Since I upcycled a mid-century dresser into a cocktail cabinet, I’ve been itching to upcycle a Lloyd Loom chair. I bought the chair secondhand about fifteen years ago and I’ve repainted it several times over the years to match my decor. Both items are in my dining-kitchen, a space where like most families, we spend a lot of time. The walls are painted white, so it is the perfect blank canvas for adding colour and texture. The light fittings and sockets are copper and I have teal and terracotta accessories. Teal and copper is a stunning colour combination which I guess is because when copper weathers, the resulting copper carbonate, (verdigris), is a gorgeous blue-green shade.
Step-By-Step Guide: How To Upcycle A Lloyd Loom Chair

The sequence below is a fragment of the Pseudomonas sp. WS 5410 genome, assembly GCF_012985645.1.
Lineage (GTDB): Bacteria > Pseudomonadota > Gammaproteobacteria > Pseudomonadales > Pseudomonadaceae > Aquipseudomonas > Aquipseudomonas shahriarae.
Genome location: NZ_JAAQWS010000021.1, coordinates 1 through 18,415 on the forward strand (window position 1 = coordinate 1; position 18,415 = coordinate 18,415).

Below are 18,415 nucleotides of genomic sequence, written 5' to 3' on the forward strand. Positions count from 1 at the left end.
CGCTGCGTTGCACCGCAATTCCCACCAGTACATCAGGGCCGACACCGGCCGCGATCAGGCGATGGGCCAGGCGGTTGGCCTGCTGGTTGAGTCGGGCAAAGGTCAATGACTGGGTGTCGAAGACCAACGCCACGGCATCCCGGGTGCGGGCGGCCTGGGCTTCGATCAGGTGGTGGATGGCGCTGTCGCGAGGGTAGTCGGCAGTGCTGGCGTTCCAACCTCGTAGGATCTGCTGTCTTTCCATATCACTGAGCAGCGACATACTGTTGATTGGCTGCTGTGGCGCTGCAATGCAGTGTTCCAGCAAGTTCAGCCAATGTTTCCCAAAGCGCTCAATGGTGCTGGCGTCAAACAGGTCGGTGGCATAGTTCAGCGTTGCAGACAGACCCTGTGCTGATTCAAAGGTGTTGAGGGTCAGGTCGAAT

To upcycle a Lloyd Loom chair, all you need is paint, half a metre of fabric and a staple gun.
1. Clean with sugar soap to remove grease and dust.
2. Remove the seat pad and paint the chair.
In the past, I used eggshell paint and a paintbrush. This time I used spray paint which was much easier. I gave the chair two coats of copper. The photograph shows it after the first coat. A little bit patchy, but the second coat evened it all up. (I used Rust Oleum in Elegant Copper)
3. Re-cover the seat
Lloyd Loom nursing chairs have a removable seat pad so it’s easy to re-cover. I removed the old fabric and the positioned the new fabric in place. It only needs about half a metre, but I bought a metre because I wanted to be certain that I’d get the main part of the pattern on. Fix it into place with a staple gun.
The fabric is “Lost World” by Emma J Shipley. It’s quirky, unusual and absolutely fabulous.
And that’s all there is to it.
The paint cost less than £8 and the fabric cost £45 (for a metre). It took half a day, including drying time. I now have another unique piece of furniture which adds colour, texture and personality to my new-build home.
My previous upcycling projects: